Kingdom and Berserk are both epic tales that feature amazing world-building and exciting battles. They are some of the most well-developed stories you can read, but the artwork you’ll witness in both is incredible as well.
Claymore by Norihiro Yagi
Claymore by Norihiro Yagi is one of my favorite dark fantasy manga, and while it’s classified as a shonen, a unique shonen at that, it feels close to a seinen to me. If you are looking for a manga like Berserk, Claymore is one of the first I always recommend. Both have a similar feel and setting, but Claymore is unique because it features a strong female lead and it is one of the most mature titles you can read in Shonen.
In Claymore, monsters called Yoma, who live amongst humans in disguise, prey on villages. The only people who can seek out, and fight against, these monsters are Claymores—half-human, half-monster hybrids that possess supernatural strength. The Yoma isn’t the only thing they must fight against, though. With such strong impulses, they must ensure they remain more human than monster, or risk losing it all. Our main protagonist, Clare, is an expert swordsman and Claymore, and we follow her story. Her main goal is to hunt down an Awakened Being named Priscilla that killed her adoptive mother, Theresa.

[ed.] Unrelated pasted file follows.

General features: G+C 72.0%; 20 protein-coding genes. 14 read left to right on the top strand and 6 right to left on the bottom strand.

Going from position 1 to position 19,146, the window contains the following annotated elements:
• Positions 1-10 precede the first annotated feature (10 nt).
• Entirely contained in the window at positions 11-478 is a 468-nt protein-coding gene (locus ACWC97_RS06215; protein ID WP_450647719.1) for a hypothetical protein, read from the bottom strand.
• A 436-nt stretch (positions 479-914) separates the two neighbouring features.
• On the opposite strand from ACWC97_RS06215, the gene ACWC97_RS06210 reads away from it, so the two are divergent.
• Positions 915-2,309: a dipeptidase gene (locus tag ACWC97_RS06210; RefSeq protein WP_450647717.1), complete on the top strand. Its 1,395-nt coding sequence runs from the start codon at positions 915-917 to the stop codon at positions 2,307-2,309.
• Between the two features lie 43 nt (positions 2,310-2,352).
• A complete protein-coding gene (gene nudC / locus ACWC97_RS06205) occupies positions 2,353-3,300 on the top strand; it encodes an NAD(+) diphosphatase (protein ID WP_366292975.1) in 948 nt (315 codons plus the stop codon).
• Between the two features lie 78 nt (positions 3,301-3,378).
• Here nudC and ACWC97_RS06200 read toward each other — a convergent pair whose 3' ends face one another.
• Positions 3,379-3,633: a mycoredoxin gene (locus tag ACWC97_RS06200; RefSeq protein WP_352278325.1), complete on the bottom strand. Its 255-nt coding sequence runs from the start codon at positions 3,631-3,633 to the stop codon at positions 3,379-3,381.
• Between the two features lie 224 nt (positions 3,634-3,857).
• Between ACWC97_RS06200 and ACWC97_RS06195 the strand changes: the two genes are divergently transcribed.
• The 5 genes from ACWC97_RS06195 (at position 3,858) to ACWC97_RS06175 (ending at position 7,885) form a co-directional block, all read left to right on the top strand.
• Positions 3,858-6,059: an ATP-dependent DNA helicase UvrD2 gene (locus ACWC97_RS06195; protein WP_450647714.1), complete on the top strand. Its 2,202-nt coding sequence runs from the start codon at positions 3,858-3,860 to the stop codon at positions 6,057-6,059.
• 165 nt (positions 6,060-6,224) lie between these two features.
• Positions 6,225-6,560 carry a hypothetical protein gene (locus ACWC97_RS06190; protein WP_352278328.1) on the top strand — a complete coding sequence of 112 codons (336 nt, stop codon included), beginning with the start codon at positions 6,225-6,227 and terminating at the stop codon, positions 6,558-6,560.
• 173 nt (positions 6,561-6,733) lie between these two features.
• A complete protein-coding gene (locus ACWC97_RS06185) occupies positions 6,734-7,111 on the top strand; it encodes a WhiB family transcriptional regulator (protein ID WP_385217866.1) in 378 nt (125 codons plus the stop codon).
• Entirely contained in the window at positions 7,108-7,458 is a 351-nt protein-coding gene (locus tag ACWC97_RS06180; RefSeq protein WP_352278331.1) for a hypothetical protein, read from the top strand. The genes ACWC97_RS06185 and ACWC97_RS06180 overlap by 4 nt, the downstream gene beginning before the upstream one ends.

Claymore is set in a world that’s very reminiscent of Berserk’s and it features a battle with otherworldly monsters. On top of all that, it is full of action-packed battles and there’s a complex rivalry that drives our main character. The antagonist in Claymore, much like Griffith in Berserk, is fascinating to watch and you really root for the main characters to overcome the obstacles as well as the enemies that stand in front of them.